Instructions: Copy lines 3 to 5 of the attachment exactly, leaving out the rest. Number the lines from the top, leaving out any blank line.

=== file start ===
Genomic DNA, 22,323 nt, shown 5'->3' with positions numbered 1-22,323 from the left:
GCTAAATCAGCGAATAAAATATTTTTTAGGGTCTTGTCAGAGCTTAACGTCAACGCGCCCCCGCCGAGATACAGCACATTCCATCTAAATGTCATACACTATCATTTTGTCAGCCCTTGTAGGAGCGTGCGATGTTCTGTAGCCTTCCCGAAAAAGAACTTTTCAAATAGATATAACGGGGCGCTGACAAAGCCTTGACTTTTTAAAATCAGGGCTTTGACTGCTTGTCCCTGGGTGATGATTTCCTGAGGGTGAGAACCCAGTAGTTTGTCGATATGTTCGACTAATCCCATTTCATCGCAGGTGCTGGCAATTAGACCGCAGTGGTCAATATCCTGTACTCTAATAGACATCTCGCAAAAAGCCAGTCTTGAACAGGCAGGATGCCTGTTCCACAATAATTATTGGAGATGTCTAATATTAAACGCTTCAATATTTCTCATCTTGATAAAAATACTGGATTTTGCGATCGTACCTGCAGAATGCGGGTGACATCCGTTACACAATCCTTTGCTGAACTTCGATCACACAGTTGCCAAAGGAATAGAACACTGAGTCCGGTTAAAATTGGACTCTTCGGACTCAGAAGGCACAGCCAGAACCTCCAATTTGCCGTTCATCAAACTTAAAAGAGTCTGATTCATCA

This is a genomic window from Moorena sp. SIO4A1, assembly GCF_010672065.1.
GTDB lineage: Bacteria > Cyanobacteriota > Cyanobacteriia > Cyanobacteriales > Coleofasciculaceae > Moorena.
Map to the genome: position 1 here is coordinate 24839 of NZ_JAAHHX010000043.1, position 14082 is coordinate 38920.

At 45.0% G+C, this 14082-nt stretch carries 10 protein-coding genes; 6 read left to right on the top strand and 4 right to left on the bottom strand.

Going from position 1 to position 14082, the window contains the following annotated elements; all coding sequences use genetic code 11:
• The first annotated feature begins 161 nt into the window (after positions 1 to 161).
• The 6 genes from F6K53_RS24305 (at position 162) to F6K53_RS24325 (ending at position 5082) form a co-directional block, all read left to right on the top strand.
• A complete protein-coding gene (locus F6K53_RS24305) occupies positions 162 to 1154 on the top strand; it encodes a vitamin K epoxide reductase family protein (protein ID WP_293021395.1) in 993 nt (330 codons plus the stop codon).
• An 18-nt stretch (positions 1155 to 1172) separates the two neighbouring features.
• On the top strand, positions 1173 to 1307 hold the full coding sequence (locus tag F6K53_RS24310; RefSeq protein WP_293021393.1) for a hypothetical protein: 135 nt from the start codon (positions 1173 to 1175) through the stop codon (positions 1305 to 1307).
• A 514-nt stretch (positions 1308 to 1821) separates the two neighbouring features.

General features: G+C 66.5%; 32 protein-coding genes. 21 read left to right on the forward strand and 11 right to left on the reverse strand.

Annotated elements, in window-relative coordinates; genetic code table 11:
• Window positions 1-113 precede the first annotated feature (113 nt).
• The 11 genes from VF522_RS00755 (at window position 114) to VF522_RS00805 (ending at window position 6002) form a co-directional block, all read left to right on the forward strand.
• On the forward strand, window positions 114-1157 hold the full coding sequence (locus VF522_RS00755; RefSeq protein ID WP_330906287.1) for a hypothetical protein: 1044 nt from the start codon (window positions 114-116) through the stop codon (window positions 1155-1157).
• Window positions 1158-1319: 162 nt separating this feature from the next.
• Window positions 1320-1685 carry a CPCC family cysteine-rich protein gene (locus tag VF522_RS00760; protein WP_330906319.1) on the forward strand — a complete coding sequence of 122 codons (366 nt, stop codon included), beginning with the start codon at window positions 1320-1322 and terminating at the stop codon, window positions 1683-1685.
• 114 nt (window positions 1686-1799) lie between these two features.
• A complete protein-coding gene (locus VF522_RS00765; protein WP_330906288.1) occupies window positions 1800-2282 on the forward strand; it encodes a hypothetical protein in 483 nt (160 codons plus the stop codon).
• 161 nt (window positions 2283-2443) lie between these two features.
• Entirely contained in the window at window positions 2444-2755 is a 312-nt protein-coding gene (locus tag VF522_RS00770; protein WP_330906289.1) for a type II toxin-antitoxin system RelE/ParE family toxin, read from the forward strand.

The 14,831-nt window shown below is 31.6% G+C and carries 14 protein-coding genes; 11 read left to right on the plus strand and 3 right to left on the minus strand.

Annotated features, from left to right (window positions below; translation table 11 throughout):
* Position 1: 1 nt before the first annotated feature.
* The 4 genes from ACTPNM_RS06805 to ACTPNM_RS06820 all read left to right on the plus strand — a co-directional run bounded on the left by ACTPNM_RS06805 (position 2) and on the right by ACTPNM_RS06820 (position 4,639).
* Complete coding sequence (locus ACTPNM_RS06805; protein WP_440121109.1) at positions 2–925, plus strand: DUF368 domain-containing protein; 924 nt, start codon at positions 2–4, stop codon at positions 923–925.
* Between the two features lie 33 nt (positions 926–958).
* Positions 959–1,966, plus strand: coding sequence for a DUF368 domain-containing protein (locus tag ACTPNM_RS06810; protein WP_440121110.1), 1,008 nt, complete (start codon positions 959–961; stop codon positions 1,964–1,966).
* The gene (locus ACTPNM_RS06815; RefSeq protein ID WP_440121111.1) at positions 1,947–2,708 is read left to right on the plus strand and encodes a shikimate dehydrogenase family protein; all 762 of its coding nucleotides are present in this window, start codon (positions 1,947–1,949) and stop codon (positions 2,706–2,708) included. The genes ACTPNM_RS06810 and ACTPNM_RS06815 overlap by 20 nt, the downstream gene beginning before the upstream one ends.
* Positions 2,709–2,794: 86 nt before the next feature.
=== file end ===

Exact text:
This is a genomic window from Moorena sp. SIO4A1, assembly GCF_010672065.1.
GTDB lineage: Bacteria > Cyanobacteriota > Cyanobacteriia > Cyanobacteriales > Coleofasciculaceae > Moorena.
Map to the genome: position 1 here is coordinate 24839 of NZ_JAAHHX010000043.1, position 14082 is coordinate 38920.